Tens of thousands of inmates are released from Illinois prisons each year. Many Illinois officials support research that suggests access to employment plays a major role in keeping people from returning to a life of crime. However, studies have found that a criminal record may also make it more difficult to find a job.
But not all employers are hesitant to hire people who’ve been convicted of a felony. As part of WBEZ’s ongoing series on Chicago’s gun violence, Morning Shift host Tony Sarabia talked to two employers who make it their business to give jobs to people who have spent time behind bars:
- Tom Decker, owner of Chicago Green Insulation, an environmentally sustainable spray foam insulation company based in suburban Waukegan.
- Pete Leonard, founder of I Have a Bean, a coffee-roasting plant based in suburban Wheaton.
Here are some highlights from that conversation:
On deciding to hire ex-felons
Pete Leonard: Before 2006, my view of people who were felons, people who had committed crimes, was probably like most of society’s: I didn’t want anything to do with any of them. But, it turned out that I had a relative that I watched get arrested and go to prison, and then what happened to his life trying to find employment after getting out of prison … It was virtually impossible. In spite of the fact that [my brother-in-law] has got a Mensa-level IQ, he’s a mathematician, he’s a database programmer, a website developer — so he’s got all those skills, but nobody would take a chance on hiring him, only because he had to check the box on the application that said “Have you been convicted of a felony?”
Tony Sarabia: I understand there was a time when he went for a job interview and the woman from HR saw that box checked. What happened?
Leonard: Yeah, she saw the box checked, and she loved him up until that point, and then she saw the box checked on the application, and she looked at him and said, “Sorry, we’re going to have to go in a different direction.” She didn’t ask any questions, didn’t want to know anything about what had happened, his story, who he was — any of those things, it didn’t matter. She saw the check mark, and that was it.
On calls to “ban the box” from job applications
Leonard: I think it’s an attitude that needs to change, not necessarily the box. The fact is, the box only changes when in the interview process you can ask the question “Have you ever been convicted of a felony?” It doesn’t remove that responsibility from an employer. And the fact is Google tells you everything about anybody. So whether the box is there or not is really immaterial. So it’s the attitude of employers that needs to change.
On finding potential employees
Tom Decker: I’ve got quite a network of people, from faith leaders right on to social workers and teachers who know my name and number, and they give me a call. Many of them I don’t have a position for — we’re a small company, only half-a-dozen employees — but one of my favorite calls I get pretty much once a month is from a group of inmates … down in Statesville who call me up and say, “Look, here’s my situation, and I was told that you should be my first phone call because you’ll actually not hang up on me. And though I may not have the skills that you’re looking for, I was looking for a successful first phone call post-incarceration.”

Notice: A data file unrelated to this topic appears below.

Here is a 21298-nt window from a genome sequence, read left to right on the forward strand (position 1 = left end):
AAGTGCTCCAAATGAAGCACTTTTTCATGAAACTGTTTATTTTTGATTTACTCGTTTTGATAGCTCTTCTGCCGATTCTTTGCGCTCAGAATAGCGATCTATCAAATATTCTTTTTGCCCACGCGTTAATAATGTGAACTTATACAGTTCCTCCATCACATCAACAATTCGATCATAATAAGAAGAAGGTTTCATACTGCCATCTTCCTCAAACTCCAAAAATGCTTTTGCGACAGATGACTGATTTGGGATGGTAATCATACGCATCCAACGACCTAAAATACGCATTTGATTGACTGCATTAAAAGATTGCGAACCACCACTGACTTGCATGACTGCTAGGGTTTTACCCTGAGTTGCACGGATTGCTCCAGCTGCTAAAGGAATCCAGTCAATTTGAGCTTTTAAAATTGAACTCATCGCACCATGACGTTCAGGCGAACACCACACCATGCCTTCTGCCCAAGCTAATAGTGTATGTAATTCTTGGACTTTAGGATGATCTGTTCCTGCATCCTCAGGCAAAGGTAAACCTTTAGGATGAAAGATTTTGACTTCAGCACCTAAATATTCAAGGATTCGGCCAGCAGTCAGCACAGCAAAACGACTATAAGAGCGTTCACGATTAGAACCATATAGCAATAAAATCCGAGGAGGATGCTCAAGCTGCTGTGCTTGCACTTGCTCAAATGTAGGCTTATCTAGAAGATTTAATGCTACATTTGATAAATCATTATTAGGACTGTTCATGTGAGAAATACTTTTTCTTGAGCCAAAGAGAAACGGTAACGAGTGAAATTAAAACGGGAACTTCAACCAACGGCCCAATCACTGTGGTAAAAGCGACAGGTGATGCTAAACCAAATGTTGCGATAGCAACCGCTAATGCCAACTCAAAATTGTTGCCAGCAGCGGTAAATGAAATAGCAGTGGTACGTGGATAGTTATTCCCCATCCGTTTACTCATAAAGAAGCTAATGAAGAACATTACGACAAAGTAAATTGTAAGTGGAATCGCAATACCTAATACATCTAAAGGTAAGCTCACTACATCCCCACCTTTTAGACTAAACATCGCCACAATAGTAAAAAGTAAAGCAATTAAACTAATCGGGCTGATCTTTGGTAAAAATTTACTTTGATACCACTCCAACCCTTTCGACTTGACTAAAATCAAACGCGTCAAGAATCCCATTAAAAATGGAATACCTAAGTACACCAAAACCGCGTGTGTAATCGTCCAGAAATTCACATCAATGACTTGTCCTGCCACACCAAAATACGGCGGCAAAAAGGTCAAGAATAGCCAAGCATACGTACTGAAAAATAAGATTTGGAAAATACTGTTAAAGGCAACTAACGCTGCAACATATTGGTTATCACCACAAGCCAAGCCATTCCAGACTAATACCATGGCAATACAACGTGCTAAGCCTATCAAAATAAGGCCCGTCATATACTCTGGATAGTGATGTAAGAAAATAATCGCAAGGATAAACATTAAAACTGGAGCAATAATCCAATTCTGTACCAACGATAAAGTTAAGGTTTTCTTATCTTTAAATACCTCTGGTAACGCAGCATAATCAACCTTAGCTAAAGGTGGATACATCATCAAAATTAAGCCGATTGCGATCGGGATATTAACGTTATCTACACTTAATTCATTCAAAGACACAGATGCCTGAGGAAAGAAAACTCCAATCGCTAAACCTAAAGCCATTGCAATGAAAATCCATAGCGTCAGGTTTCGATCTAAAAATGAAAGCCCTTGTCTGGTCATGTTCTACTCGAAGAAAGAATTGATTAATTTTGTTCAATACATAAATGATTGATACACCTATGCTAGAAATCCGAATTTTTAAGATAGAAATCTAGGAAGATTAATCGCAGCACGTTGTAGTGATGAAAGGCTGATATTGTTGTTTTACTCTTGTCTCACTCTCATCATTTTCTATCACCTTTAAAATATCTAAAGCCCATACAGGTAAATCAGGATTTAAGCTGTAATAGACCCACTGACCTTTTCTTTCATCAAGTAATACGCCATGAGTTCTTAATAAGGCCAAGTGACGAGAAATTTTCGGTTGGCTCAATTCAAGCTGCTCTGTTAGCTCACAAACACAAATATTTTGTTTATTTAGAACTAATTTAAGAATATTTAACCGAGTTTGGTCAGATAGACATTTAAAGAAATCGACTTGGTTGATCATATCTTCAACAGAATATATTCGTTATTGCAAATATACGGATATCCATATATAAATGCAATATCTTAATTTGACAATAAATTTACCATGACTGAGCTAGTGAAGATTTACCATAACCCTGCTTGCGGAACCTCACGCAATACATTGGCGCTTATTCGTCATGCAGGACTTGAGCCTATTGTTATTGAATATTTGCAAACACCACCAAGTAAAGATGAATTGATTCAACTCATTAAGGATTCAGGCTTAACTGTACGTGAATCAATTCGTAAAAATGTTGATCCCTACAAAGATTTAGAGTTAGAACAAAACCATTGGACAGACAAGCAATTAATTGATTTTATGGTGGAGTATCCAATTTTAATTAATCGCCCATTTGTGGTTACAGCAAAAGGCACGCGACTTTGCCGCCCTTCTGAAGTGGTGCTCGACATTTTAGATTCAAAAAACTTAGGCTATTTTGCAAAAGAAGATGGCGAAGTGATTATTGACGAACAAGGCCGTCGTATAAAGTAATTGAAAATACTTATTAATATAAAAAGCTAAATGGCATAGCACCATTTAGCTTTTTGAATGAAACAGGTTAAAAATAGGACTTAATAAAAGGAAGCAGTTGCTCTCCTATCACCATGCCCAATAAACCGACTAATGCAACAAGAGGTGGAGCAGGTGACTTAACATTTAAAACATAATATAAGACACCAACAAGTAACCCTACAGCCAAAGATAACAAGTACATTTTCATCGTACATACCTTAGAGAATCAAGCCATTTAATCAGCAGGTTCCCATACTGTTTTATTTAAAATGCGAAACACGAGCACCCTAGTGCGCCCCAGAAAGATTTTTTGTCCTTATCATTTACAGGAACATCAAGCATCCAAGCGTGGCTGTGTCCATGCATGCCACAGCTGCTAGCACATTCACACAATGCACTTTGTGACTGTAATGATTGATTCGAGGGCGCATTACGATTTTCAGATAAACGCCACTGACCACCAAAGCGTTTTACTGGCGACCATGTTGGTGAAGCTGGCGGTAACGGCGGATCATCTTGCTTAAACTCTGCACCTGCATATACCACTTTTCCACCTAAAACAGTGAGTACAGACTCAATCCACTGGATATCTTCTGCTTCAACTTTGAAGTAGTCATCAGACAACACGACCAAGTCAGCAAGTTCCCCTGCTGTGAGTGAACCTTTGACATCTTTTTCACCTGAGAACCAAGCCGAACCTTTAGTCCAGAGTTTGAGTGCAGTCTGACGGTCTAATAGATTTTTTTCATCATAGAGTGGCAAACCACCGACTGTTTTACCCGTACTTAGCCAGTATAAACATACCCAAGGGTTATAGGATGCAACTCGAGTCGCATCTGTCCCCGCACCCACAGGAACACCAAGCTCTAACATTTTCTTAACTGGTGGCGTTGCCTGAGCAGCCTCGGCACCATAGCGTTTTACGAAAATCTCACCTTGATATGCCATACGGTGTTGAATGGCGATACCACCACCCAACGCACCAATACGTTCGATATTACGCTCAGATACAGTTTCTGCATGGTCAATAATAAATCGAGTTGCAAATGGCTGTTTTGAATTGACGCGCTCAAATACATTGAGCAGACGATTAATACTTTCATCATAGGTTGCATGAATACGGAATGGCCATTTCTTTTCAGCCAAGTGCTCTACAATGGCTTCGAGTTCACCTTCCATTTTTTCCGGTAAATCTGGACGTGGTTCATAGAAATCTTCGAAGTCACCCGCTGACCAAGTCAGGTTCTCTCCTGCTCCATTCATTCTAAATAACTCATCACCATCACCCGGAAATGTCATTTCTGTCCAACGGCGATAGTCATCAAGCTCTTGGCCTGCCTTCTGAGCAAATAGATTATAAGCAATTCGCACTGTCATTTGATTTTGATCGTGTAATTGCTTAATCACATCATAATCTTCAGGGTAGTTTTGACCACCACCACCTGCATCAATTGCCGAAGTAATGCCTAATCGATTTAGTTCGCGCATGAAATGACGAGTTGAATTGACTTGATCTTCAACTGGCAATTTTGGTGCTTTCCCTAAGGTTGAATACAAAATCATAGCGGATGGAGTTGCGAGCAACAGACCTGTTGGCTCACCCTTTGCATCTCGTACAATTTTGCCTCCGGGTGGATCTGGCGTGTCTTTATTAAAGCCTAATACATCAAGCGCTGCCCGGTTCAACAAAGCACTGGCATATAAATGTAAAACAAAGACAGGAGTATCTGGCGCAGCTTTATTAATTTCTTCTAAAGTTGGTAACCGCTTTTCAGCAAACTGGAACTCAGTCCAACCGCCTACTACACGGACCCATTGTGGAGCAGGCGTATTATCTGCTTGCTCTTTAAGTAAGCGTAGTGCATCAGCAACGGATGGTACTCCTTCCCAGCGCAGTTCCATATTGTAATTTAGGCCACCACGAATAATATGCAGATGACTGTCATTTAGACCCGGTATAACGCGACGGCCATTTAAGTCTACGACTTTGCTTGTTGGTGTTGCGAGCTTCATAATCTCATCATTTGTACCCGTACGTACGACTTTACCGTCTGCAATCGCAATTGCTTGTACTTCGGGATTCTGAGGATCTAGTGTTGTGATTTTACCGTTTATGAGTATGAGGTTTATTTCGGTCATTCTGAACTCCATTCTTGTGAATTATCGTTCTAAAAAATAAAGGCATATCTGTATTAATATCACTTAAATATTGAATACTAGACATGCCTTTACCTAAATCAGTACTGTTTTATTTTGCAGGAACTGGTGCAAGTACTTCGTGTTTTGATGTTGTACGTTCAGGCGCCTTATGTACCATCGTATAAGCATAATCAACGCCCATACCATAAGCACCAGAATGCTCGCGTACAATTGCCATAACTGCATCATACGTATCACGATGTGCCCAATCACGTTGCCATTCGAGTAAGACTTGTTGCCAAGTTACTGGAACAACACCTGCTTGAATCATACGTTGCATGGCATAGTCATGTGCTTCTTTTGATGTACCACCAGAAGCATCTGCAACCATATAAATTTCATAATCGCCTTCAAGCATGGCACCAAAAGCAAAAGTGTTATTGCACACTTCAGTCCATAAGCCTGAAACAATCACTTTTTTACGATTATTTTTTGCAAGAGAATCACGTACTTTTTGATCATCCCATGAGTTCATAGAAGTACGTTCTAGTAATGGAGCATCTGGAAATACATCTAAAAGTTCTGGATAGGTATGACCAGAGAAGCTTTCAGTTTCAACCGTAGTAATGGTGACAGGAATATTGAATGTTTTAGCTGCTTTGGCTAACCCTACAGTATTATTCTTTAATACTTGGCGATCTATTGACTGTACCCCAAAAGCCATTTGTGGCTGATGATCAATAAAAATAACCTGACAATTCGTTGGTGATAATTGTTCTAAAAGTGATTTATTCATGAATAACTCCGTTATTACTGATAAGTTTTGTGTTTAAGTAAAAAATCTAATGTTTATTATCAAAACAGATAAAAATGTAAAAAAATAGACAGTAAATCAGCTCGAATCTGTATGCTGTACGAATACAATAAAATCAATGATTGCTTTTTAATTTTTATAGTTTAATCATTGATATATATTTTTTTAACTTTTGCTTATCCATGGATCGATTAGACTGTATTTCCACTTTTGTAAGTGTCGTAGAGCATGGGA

Leonard: We get calls at the company from everyone from judges to parole officers to pastors to grandmas, brothers — it seems like everybody these days knows or is related to somebody who’s in prison. So, it’s not something that we have to actively go out and search for people. They are so desperate that they are searching everywhere to find anybody that will talk to them.
On the disconnect between workers and employers
Leonard: There definitely is a disconnect, but it goes both ways. There are so many organizations that are desperate to find companies that will hire a post-prison person. ... But the reality is they may hire one person, or they may have hired one person out of 600 ... So you start going through the list as somebody with a record, and you start getting rejection after rejection after rejection, anyway. And pretty soon, your attitude is: Nobody wants to talk to me. The fact is there’s a ton of untapped skill in post-prison people that businesses are ignoring or not able to take advantage of because they simply stop at the box.
On the need to shift priorities
Leonard: We’re so intent on punishing people and making sure they do the time for doing the crime — and I think that’s still important to do. But once they get out, take the onus off and let somebody be who they were supposed to be. Shifting money from incarceration to what happens after and what happens before would greatly reduce the prison population.
On some of the benefits of working with post-prison folks
Leonard: For me, one the of the best joys of doing what I do is the life change that I get to see in people that we employ. When they first come in, their shoulders are hunched, their eyes are downcast … by the time they leave I Have a Bean, their heads are up, their eyes are up, their eyes are bright, they have hope for the future — and most times, they’re able to move on to a job that is more in line with some of the other skills and talents that they might have.
This interview has been edited for clarity and brevity. Click the “play” button above to hear the entire segment.